The Utility of Rejection

Before ‘ally fatigue’ set in, back when brands across the globe believed in earnest that the best way to demonstrate their solidarity with marginalized groups was to post a black square on Instagram, or combat racism by renaming the ‘master bedroom’ the ‘main bedroom’ (not like massa was raping anyone in his private quarters anyways), a major publishing house jumped into white-guilt-fueled fray with a tempting offer.

“We are taking un-agented submissions from writers of color until September,” read the tweet from ACME Publishing House*. “We will respond in 90 days with editorial feedback on the first 30 pages of your manuscript.”

The thread went further to inform the reader that if they really dug your work, ACME might even publish your book! So, what was a marginalized author from an oppressed group sans agent representation to do? Shooooot…submit 30 pages of that manuscript, of course. And so I did.

And I waited.

And I waited.

And waited until 93 days had passed.

Finally, on Monday, I got a response from a member of the editorial team at ACME. They were sorry for the delay in getting back to me. The rest of the letter read in part:

Your pitch letter was very well written. You did well to identify the genre, word count, and comparative titles—agents get lots of submissions every day, so having this information up front is very helpful. You’ve described your work in an effective and intriguing way as well.

Your writing is really strong, and I can tell you have a rich talent for storytelling. I like that you’re writing your story in alternating timelines and perspectives—it’s a very smart way to tell a layered historical story like this. You’re using sensory details very effectively in your writing and I would encourage you to keep that up so the reader can really feel transported to the setting.

 Based on your comp titles and your sample pages, my sense is that you would be better served by a more literary imprint than we are. I would encourage you to identify authors in the literary fiction space and follow them on social media (if you haven’t already) to find out who their agents or publishers are. These contacts would have a thorough knowledge of the literary fiction marketplace and would be better equipped to serve you and your work.

 Thank you again for the opportunity to read your work, Malaka. From everyone at ACME Publishing House, we wish you and your book the greatest success.

Did you read that? Wasn’t it wonderful? I promise you, my heart leapt with joy by the end of the email! No, I’m not crazy. I’ll explain in a moment.

I shared the news of my rejection on Twitter to mixed reactions. A few people liked the tweet in sympathy. One woman said she was struggling to contain her laughter at the news of my rejection. A close friend encouraged me to self-publish my book immediately!

“Not until I’ve gotten 15 rejections,” I told her. She was aghast. Why would I want to put myself in a position to be rebuffed repeatedly? I elaborated. “The Help was rejected 60 times. 15 rejections is lightweight.”

It’s a valid question. Why would I – why would anyone – seek repudiation from one publishing house after another? On the surface, it looks like self-flagellation…a masochist pursuit. However, the truth is there is usefulness in rejection.

What I did not understand about the publishing industry – what I wish I could go back 15 years and tell myself as a budding author – is that both the industry and the players in it are not personally invested in you until they are personally invested in you. That is to say, any acceptance or rejection of your work is just that: An evaluation of your work and its place in their organization. It is not a value judgement on your personhood. However, because it is often so difficult for creatives to separate ourselves from our work; because our outward creativity is an expression of our deepest, inner selves, it feels like a dismissal of self. We take rejection personally, when the fact is that it’s not personal at all. As the ACME editor succinctly put it, the work may simply not be a fit for the imprint. As in, your book on effective twerking, winding and grinding is probably not a good fit for the guys responsible for publishing mandala coloring books.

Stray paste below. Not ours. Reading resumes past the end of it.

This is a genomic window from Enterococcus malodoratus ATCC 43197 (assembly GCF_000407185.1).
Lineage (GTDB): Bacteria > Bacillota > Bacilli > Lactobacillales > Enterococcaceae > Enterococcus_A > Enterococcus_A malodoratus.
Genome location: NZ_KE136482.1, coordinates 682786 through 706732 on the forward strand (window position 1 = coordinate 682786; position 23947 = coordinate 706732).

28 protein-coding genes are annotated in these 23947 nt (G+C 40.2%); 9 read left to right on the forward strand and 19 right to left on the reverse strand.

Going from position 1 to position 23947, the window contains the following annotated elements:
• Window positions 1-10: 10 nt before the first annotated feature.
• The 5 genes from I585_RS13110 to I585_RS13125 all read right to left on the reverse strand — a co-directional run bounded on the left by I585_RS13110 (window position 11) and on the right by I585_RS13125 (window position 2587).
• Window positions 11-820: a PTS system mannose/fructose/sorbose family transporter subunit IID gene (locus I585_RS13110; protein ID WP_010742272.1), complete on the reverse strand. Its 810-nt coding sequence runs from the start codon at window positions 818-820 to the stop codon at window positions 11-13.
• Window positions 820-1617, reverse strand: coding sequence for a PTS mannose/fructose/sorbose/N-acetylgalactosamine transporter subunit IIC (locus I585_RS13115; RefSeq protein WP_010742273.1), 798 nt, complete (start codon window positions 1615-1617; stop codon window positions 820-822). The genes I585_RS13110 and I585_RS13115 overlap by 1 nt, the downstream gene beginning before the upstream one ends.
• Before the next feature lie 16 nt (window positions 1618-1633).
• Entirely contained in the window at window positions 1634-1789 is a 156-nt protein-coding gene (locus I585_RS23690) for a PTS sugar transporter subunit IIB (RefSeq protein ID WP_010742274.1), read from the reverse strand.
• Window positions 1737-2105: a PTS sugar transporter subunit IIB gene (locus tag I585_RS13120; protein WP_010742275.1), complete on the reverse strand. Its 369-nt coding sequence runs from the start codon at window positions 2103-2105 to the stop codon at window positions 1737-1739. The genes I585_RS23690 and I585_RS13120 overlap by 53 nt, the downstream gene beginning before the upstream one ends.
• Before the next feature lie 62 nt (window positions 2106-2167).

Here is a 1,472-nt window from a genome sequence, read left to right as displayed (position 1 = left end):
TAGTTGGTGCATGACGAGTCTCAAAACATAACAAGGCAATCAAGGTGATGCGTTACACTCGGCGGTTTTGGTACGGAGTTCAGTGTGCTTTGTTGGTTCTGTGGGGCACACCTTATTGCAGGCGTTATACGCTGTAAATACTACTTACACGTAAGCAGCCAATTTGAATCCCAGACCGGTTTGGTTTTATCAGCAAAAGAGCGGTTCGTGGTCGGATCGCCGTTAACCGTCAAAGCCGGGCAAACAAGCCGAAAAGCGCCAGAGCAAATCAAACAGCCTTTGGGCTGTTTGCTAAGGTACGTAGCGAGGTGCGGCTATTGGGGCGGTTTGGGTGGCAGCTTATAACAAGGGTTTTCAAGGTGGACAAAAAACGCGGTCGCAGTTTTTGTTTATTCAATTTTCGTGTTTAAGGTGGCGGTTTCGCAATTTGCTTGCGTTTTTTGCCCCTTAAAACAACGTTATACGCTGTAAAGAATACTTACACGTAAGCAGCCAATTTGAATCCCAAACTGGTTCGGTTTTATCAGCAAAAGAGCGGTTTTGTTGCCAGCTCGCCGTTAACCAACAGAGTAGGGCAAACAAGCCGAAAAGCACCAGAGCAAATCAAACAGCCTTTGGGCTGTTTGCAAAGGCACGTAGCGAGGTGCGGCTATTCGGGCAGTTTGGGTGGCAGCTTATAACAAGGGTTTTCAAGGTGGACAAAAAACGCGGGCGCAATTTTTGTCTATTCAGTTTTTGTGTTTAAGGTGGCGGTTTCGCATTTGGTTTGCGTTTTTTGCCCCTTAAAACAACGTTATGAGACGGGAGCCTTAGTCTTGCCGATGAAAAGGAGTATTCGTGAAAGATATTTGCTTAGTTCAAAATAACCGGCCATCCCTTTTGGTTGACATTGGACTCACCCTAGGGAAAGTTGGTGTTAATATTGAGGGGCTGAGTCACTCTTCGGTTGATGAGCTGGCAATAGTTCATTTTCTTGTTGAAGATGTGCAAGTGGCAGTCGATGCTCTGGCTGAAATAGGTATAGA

That’s not to say that every manuscript is perfect on arrival…because most aren’t. If those works are fortunate enough to receive a rejection and editorial feedback, it’s a win for everyone: the writer, the culture and the eventual publisher. Anne of Green Gables, Lord of the Flies, and The Running Man (Stephen King) were all rejected multiple times, yet they are some of the most beloved and recognizable books in pop culture. It is the artist’s duty to take the criticism with a grain of salt, return to the work and refine and strengthen weak areas identified.   

I find that it’s helpful to think of rejection in terms of a job hunt. When you put your resume/CV out there, you may or may not land an interview. You may or may not get hired after that interview. You will repeat this process until you find a company that’s a fit for you; one that shares your values and vision. The same process applies to selecting a university, a car, a life partner, or a publishing house. While passing the time on a long-haul flight between Atlanta and Johannesburg on Delta Airlines, the flight attendant I was chatting with about relationships put it to me this way, “Every pot has its lid, yuh know?”

I have never forgotten that simple wisdom. You can’t force relationships.

So, the next time you hear a ‘no’, or receive a response contrary to your hopes, try not to let it get you down. A rejection does not have to poison you unless you let it, and it certainly does not have the power to kill your darlings. On that score, you alone wield the strength and direction of the dagger.